Or, how about doctored footballs? In the wake of this Deflategate absurdity, current and former NFL quarterbacks including Aaron Rodgers, Brad Johnson, and Mark Brunell have talked about how doctoring the football is the norm. Brad Johnson even paid $7500 dollars to have people doctor the balls he used during his Super Bowl victory with the Tampa Bay Buccaneers in 2003.
Should Tampa Bay forfeit their Super Bowl title?
Or should the Dallas Cowboys demand an opportunity to play in this year’s Super Bowl, since they lost to Aaron Rodger’s Green Bay Packers in the playoffs? After all, Aaron may have had an over-inflated ball, which is his preference.
Be it sports or any other issue in our world, people will rail against perceived injustices in the most illogical, hypocritical ways.
For example, take another form of “cheating”: performance enhancing drugs – steroids, HGH, etc.
In baseball, many sports fans and media members will never forgive players such as Barry Bonds, Roger Clemens, Sammy Sosa, and Mark McGwire for using performance enhancing drugs. They were among the greatest players of their generation, yet they will likely be ostracized forever in terms of being recognized for their on-the-field accomplishments.
In football, players who take performance enhancing drugs are penalized and suspended for several games. Yet, fans don’t blink and then welcome those players back with open arms, no different than if the same player had missed those games due to an injury. A few players on the Dolphins were suspended for illegal substances this year. All I thought, like any other Dolphins fan was, “I can’t wait until Week 5 when these guys are back to help the defense!”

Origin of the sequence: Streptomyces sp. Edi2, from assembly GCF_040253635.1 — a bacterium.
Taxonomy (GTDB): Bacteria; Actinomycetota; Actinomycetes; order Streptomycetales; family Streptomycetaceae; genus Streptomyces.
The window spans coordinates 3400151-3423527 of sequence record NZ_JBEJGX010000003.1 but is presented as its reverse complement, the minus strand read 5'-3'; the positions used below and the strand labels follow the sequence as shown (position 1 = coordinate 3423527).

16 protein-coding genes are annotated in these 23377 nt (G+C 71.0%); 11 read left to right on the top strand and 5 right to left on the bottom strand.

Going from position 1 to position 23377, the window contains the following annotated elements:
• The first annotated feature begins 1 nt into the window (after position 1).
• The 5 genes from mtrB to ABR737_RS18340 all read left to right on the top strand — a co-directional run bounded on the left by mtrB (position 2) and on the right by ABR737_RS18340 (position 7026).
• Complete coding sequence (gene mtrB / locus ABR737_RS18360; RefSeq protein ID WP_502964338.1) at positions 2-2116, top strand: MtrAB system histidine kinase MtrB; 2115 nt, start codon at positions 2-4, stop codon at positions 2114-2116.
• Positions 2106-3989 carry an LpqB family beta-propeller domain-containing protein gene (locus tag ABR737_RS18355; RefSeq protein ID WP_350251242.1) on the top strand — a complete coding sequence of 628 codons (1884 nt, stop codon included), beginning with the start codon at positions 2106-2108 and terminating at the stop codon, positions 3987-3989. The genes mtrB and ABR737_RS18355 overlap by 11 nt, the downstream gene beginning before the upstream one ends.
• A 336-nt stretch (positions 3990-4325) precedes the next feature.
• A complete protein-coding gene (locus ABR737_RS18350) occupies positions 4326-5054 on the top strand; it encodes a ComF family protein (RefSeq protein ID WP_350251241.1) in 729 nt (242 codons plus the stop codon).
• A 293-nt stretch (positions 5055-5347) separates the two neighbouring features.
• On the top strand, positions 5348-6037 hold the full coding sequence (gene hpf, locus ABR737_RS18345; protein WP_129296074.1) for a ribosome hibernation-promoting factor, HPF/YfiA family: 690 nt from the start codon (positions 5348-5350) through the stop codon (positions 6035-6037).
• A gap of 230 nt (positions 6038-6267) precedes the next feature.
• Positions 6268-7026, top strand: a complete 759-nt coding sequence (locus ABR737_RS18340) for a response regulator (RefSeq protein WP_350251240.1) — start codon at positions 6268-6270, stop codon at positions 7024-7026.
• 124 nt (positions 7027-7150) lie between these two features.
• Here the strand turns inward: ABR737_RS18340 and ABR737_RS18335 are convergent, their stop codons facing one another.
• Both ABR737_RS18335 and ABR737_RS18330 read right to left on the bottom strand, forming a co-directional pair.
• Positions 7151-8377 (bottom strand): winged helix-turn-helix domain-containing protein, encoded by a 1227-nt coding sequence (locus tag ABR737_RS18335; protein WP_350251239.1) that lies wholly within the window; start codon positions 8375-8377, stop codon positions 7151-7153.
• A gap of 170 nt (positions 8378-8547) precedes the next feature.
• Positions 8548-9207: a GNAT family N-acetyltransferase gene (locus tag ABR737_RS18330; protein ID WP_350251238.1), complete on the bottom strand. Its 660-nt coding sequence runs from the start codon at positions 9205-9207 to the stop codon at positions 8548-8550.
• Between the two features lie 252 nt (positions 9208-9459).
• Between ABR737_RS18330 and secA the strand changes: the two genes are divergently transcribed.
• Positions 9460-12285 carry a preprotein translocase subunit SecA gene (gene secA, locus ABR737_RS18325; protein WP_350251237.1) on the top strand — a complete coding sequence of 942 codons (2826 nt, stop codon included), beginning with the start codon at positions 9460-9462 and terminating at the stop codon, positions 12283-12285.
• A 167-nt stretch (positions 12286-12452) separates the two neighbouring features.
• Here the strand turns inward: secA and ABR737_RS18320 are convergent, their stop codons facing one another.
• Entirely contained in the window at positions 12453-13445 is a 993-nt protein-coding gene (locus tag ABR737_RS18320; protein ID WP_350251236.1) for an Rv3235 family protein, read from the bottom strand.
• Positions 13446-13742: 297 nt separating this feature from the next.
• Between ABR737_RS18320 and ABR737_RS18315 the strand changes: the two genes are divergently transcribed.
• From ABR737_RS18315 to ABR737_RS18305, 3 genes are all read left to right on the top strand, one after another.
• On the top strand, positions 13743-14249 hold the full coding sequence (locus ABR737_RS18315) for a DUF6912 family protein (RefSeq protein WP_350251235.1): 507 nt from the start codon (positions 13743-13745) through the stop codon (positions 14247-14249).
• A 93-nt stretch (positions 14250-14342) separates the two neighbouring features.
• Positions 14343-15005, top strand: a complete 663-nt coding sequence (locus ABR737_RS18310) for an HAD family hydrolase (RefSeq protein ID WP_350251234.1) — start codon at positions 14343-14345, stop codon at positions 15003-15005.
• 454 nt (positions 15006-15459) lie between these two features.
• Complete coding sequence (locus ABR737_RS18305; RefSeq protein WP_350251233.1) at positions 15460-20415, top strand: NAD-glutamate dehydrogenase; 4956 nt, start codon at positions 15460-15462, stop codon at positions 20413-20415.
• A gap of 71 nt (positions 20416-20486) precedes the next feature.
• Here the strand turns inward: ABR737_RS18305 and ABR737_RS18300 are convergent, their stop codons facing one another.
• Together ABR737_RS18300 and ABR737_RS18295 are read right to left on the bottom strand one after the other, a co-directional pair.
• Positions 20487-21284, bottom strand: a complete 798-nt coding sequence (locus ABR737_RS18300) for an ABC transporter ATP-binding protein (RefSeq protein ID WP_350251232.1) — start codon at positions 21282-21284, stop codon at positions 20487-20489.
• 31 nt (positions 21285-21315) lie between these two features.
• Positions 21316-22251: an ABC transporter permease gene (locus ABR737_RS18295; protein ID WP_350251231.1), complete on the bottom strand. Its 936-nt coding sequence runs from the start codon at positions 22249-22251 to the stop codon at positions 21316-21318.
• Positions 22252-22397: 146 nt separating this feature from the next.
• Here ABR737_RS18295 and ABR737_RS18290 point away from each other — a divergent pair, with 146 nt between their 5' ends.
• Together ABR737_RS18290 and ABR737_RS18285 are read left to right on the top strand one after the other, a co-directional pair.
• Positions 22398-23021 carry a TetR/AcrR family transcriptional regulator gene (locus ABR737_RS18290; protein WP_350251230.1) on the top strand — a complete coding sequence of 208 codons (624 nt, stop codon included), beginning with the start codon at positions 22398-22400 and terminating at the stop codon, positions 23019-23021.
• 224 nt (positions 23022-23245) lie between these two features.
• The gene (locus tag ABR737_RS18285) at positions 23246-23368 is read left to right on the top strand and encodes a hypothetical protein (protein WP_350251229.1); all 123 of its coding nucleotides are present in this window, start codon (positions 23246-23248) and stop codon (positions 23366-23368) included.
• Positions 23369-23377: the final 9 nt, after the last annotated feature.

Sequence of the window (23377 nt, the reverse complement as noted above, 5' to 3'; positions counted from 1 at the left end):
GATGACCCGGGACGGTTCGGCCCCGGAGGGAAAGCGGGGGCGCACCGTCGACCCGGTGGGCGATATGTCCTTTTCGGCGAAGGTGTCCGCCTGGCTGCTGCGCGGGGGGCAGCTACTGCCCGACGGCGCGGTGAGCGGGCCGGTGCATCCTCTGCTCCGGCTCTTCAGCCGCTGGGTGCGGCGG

My Dolphins are an irrelevent bunch of losers, though. How about a more relevant example. Before last year’s Super Bowl, the eventual champion Seattle Seahawks – who are back in the Super Bowl this year – had a league-leading five players suspended for PED usage. Raise your hand if you knew or cared? Where are the people marching on the NFL headquarters with torches in hand to demand that the Seahawks be stripped of their title? As Deflategate continues in the next two weeks, should all of the Seahawks players be tested to make sure they aren’t cheating?
Should any player or team cheat? No. I’m not advocating it. Whether it’s a holding call, PED usage, or a deflated football, if it is proven that rules were broken, then the team/player should be penalized appropriately. Then, move on with life.
However, the media has already blown up Deflategate to such absurd proportions that you’d think the Patriots had hired Jeff Gillooly to coordinate taking out Andrew Luck’s knee at halftime.
Who saw a Jeff Gillooly reference coming in this post? Not me, and I’m writing it!
Ultimately, in this case, I think the outrage is a mix of jilted lover/jealous fan syndrome.
The Patriots and coach Bill Belichick have been caught cheating before – the “Spygate” controversy. Both Spygate and Deflategate had little to no impact on the games, but people jumped on their moral high horses. Now, like a jilted lover, people are mad that the dude who cheated on them once before and said he wouldn’t do it again has cheated again. Only, with 2 PSIs, it was less like having an affair and more like saying good afternoon to the female cashier ringing you up at the grocery store.
And, face it, fans are jealous of the Patriots. Any fan who claims otherwise is fibbing again. The Patriots are the preeminent franchise in football, if not all of sports, over the past 15 years. As a Dolphins fan, if it would help my team be dominant and go to six Super Bowls in the next 15 years, I’d go deflate some footballs right now.
So, to borrow Aaron Rodgers’ infamous line from earlier this season: relax. Enjoy the Super Bowl, which will be a great matchup between two great teams, both of whom deserve to be in the big game. And don’t worry about PSI unless you’re checking the air in your car tires.